George McFly wouldn’t leave Lorraine, and God won’t leave you.

What about the church?

Now that’s the actual problem. You see, you can’t lose your closeness to God but you can drift from the church, the body, the family. And many of you have.

Satan wants you to feel far from God so that you stay far from his church. He knows that the church is where the gospel is displayed. Forgiveness granted. Love shown. Kindness displayed. Grace received. Holiness pursued. So if he can keep us feeling distant and dirty in relationship to God, he knows that we will eventually stop showing up to church, or consistently change churches over petty issues.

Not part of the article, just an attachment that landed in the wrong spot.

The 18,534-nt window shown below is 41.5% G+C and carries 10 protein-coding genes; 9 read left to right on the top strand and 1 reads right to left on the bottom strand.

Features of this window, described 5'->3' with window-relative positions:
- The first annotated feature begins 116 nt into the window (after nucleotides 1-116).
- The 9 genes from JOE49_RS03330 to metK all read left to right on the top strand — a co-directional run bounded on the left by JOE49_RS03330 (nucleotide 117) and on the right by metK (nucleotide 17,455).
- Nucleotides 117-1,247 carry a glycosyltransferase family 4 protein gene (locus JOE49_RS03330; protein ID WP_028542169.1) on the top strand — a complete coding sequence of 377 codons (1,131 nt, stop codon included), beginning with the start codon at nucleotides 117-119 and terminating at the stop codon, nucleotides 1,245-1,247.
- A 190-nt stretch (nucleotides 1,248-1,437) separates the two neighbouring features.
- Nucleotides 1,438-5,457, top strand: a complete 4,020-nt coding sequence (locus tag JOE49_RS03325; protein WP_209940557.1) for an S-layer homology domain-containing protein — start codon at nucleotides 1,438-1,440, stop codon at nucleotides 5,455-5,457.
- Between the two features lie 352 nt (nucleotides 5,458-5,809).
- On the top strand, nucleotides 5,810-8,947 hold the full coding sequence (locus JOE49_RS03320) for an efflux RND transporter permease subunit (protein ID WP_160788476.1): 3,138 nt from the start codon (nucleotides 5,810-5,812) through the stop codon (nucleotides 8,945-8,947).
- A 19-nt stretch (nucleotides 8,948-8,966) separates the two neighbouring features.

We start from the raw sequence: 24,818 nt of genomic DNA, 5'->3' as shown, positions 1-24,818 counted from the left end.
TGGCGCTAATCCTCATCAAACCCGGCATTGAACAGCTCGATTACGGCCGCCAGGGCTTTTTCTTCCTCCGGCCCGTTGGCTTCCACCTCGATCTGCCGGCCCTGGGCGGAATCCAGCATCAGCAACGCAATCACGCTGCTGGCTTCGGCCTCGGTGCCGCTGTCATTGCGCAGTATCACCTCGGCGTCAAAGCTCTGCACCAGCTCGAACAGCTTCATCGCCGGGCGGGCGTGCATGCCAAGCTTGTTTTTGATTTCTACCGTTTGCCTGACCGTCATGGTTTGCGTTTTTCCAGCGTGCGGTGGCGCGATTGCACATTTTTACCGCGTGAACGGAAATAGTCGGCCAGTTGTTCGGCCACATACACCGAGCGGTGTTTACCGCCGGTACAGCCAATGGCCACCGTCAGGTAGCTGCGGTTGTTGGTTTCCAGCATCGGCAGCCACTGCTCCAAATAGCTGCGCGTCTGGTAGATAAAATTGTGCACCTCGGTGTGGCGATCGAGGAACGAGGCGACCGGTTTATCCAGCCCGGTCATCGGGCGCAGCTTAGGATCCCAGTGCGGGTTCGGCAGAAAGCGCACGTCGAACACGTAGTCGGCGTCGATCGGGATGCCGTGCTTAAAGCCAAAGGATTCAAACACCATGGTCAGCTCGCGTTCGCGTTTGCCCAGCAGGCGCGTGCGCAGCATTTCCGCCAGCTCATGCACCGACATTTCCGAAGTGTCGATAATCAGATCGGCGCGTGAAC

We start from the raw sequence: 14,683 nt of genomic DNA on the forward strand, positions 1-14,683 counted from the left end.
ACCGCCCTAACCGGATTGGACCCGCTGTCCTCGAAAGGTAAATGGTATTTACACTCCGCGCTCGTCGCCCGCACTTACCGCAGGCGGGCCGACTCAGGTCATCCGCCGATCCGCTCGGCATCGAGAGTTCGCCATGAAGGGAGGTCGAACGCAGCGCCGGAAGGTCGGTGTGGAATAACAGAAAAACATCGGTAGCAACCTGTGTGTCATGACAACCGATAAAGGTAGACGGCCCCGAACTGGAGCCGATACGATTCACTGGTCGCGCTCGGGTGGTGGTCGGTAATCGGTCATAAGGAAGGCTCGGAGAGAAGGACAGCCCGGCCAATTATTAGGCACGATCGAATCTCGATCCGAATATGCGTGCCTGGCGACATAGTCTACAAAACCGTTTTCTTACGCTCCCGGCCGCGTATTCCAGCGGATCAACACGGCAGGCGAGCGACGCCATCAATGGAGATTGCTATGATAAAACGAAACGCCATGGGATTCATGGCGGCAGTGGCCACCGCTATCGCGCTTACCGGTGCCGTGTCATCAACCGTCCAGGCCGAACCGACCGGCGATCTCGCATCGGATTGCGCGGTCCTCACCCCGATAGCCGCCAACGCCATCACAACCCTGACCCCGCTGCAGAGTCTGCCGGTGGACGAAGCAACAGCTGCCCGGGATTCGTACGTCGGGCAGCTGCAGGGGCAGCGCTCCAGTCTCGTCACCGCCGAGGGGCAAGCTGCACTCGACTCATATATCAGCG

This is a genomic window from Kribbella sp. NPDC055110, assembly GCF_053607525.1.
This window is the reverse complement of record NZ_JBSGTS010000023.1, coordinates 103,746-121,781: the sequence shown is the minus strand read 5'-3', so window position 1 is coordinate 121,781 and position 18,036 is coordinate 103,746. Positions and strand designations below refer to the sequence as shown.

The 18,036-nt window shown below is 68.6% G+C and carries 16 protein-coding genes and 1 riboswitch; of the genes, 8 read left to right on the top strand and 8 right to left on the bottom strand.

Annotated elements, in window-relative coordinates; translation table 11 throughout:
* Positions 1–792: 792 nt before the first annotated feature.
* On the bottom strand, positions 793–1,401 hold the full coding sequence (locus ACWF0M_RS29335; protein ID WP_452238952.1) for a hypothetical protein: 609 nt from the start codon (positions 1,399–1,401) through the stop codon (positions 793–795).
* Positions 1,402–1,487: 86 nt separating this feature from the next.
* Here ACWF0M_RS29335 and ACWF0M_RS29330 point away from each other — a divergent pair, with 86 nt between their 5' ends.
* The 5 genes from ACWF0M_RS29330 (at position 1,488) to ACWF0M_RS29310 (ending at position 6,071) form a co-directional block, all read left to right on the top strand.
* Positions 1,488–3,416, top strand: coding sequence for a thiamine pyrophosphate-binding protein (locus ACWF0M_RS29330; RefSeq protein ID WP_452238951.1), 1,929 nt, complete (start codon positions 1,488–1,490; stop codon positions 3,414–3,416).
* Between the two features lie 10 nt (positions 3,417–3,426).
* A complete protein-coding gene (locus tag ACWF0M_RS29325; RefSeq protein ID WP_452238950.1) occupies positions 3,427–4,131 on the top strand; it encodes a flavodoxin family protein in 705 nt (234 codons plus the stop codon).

The only cure is the gospel. The truth that you ARE NEAR TO GOD. By the BLOOD OF CHRIST. Only truly believing that we are near to God will allow us to draw near to each other in true humility, honesty, and authenticity. Not worrying about what everyone thinks of us, while at the same time bearing the burdens of one another in the love of Christ.

The gospel (especially Ephesians 2:1-10) teaches us that every person is either far from God or close to God. There’s two options. That’s it. Separated or united. Alienated and distant or accepted and close. Without God or with God. Outside covenant with God or in covenant with God. Enemy or friend. Dead or alive.

“To live is Christ” means that we are close. Constantly close. Not close one moment and far the next. It may feel that way. But it is not our reality. The reality is that the blood of Christ has made us near to God forever. That’s the church.

Is that enough for you? Is the death and resurrection of Jesus enough to remove all doubts and feelings of distance? May it ever be.

July 20-21, 2019. Ephesians: Sit. Walk. Stand.